And what's happening now in the high-tech industry? Well, Jerome Lemelson passed away in 1997 but his foundation (The Lemelson foundation) is still "alive and kicking". Since most high-tech companies are using production processes based on Lemelson's patents (filed in the 1950s), the foundation is basically sueing the whole high-tech industry in the states for hundreds of millions of dollars!-- boris2,
Mar 07 2001
I would like to patent the idea of auctioning expired patents, and use the money to create a centre/facility specifically for inventors with cash flow problems to be able to create/test their inventions for free and only pay a small percentage of the profit made on a successfull invention back to the centre/facility.-- thinck,
Jul 18 2001
I'm willing to work at this magazine, reading expired patents and explaining them to the layman.
Tell me when you want to start, put up a website, and I'll begin filling it with content. I'm willing to be paid when money starts coming in. (I'm sure it will).
If you need help puting up this website (programming) I have a team that could do it for free.-- pashute,
Oct 02 2002
I don't have time to volunteer as a filter person, but i'd gladly pay for this publication. I suspect many would. Have some expired pastry.-- sadie,
Oct 03 2002
How about a similar service for music? I believe works published before 1923 are considered to be in the public domain.
Possible uses of this music would be in movies and TV commercials.-- Gamma48,
Apr 27 2007
Harvesting ideas: This is, in fact, the purpose of patents. The government grants the inventor a time-limited monopoly in exchange for the inventor telling people how to make his invention.-- ldischler,
Apr 28 2007
This idea is the perfect candidate idea to be included in such a service [+]-- xxobot,
Aug 18 2010
[-] I don't understand the usage except either trivia for people like us, or renaming as the "patent troll daily news"... which is more of an abusage.-- FlyingToaster,
Aug 19 2010
See new link. I finally opened the Expired Patents
Magazine. (Actually its an Expired Patents Blog) at
Aug 19 2010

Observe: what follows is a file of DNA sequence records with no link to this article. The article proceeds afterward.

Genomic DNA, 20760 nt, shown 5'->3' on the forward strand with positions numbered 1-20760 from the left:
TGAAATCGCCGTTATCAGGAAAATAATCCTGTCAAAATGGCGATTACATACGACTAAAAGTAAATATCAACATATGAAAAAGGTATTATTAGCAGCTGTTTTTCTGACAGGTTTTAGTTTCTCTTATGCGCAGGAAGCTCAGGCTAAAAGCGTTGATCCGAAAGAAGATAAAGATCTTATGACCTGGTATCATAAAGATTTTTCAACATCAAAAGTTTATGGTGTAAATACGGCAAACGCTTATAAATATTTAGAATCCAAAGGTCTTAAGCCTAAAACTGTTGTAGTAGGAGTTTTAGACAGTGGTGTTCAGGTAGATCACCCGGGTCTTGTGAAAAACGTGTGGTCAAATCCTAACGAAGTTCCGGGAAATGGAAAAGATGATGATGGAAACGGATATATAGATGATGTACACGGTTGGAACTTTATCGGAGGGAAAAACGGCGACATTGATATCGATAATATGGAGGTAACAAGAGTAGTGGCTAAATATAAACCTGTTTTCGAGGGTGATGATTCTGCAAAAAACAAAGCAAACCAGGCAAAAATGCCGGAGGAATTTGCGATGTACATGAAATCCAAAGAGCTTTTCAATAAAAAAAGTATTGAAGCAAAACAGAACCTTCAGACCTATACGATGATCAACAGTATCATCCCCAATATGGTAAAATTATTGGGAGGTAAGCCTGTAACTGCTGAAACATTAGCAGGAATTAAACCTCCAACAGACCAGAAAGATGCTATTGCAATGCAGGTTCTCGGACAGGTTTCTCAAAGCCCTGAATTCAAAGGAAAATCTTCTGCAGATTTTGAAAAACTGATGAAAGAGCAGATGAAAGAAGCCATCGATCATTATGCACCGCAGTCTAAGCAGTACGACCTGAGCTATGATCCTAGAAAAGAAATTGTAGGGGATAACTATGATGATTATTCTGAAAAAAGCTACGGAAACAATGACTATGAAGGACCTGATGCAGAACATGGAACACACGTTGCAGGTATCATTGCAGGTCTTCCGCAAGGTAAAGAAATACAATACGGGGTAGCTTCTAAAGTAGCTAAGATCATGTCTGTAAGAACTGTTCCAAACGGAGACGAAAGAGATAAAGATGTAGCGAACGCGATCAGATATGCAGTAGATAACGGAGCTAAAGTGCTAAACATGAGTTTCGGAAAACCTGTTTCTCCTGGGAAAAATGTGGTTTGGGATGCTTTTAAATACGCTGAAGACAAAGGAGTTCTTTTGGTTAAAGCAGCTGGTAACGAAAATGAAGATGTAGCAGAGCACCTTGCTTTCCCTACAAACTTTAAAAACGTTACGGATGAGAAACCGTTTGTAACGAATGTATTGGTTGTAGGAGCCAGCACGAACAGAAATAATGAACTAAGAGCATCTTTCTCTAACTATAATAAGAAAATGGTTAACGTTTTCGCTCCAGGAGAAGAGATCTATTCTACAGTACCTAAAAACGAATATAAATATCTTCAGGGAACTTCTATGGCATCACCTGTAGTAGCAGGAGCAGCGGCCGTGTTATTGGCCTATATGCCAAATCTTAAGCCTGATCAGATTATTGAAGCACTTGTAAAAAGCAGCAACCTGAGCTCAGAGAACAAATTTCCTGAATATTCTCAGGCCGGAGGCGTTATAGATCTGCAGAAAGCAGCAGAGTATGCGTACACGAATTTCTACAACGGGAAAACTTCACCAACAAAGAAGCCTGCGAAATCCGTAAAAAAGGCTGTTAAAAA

Perhaps a wiki would be more serviceable.-- Spacecoyote,
Aug 20 2010
OK I'll open a Wiki, but I want it to be good looking.
Do you know of bloglike wiki? Or a "Magazine site"?
I just wrote an invitation on the blog, for change
requests, ideas and joining the staff. See new link...-- pashute,
Aug 20 2010
I admire the enthusiasm, pashute, but I don't think this is the best way to get the information out.
There are a *lot* of expired patent (and patents continue to expire at a rate of at least 200,000 per year)
I think the best way to help people make use of this information is providing them with better searching and filtering tools. The patent offices around the world already have rudimentary tools, but these could definitely be improved upon. For example, filtering to only show patents that were renewed every year or only patents that were licenced will help sort the wheat from the chaff.
Of course most direct way of finding useful expired patents is to search directly for the problem your trying to solve (using patent searching tools such as es@cenet, patentlens, google patents etc.). Once you've found the patent with an invention that solves your problem, then figure out whether or not it has expired (which is easy using the patent office website).-- xaviergisz,
Aug 20 2010
Please read the idea. sadie in 2002 was willing to pay
for the magazine...
I'm looking for a means that is like a collaborative
blog, actually an "online Magazine". Anybody knows
of such?-- pashute,
Aug 29 2010